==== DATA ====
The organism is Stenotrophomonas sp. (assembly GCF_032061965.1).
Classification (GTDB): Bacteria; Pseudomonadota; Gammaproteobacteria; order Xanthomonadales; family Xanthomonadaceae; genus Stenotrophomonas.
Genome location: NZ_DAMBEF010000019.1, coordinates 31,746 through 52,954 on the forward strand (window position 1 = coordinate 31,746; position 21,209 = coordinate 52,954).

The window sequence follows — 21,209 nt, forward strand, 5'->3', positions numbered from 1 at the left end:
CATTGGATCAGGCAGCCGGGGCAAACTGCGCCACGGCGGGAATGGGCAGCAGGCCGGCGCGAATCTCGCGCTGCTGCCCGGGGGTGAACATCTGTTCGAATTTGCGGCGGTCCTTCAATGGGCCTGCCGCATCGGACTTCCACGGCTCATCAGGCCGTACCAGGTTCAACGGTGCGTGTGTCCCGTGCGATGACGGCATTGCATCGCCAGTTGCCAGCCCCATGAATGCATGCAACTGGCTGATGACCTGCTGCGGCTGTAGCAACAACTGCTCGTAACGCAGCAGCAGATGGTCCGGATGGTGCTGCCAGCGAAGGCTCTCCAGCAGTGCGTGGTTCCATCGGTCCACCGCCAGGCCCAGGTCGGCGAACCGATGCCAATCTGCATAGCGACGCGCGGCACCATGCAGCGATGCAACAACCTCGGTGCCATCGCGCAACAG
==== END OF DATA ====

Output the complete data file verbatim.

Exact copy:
The organism is Stenotrophomonas sp. (assembly GCF_032061965.1).
Classification (GTDB): Bacteria; Pseudomonadota; Gammaproteobacteria; order Xanthomonadales; family Xanthomonadaceae; genus Stenotrophomonas.
Genome location: NZ_DAMBEF010000019.1, coordinates 31,746 through 52,954 on the forward strand (window position 1 = coordinate 31,746; position 21,209 = coordinate 52,954).

The window sequence follows — 21,209 nt, forward strand, 5'->3', positions numbered from 1 at the left end:
CATTGGATCAGGCAGCCGGGGCAAACTGCGCCACGGCGGGAATGGGCAGCAGGCCGGCGCGAATCTCGCGCTGCTGCCCGGGGGTGAACATCTGTTCGAATTTGCGGCGGTCCTTCAATGGGCCTGCCGCATCGGACTTCCACGGCTCATCAGGCCGTACCAGGTTCAACGGTGCGTGTGTCCCGTGCGATGACGGCATTGCATCGCCAGTTGCCAGCCCCATGAATGCATGCAACTGGCTGATGACCTGCTGCGGCTGTAGCAACAACTGCTCGTAACGCAGCAGCAGATGGTCCGGATGGTGCTGCCAGCGAAGGCTCTCCAGCAGTGCGTGGTTCCATCGGTCCACCGCCAGGCCCAGGTCGGCGAACCGATGCCAATCTGCATAGCGACGCGCGGCACCATGCAGCGATGCAACAACCTCGGTGCCATCGCGCAACAG